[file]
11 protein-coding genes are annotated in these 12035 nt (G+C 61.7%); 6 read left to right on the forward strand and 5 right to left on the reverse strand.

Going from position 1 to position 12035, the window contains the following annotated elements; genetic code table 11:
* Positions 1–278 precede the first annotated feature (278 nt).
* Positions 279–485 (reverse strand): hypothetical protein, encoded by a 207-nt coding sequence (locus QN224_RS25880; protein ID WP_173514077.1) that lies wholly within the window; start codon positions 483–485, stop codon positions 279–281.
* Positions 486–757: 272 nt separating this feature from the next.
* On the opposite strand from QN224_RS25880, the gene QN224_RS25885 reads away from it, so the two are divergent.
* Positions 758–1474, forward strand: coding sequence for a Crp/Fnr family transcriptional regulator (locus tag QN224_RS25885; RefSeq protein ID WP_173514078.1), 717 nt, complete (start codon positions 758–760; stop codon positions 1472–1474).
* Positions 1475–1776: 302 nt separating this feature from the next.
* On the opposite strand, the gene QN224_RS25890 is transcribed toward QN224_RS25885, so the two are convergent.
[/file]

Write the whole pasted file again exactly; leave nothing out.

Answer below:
11 protein-coding genes are annotated in these 12035 nt (G+C 61.7%); 6 read left to right on the forward strand and 5 right to left on the reverse strand.

Going from position 1 to position 12035, the window contains the following annotated elements; genetic code table 11:
* Positions 1–278 precede the first annotated feature (278 nt).
* Positions 279–485 (reverse strand): hypothetical protein, encoded by a 207-nt coding sequence (locus QN224_RS25880; protein ID WP_173514077.1) that lies wholly within the window; start codon positions 483–485, stop codon positions 279–281.
* Positions 486–757: 272 nt separating this feature from the next.
* On the opposite strand from QN224_RS25880, the gene QN224_RS25885 reads away from it, so the two are divergent.
* Positions 758–1474, forward strand: coding sequence for a Crp/Fnr family transcriptional regulator (locus tag QN224_RS25885; RefSeq protein ID WP_173514078.1), 717 nt, complete (start codon positions 758–760; stop codon positions 1472–1474).
* Positions 1475–1776: 302 nt separating this feature from the next.
* On the opposite strand, the gene QN224_RS25890 is transcribed toward QN224_RS25885, so the two are convergent.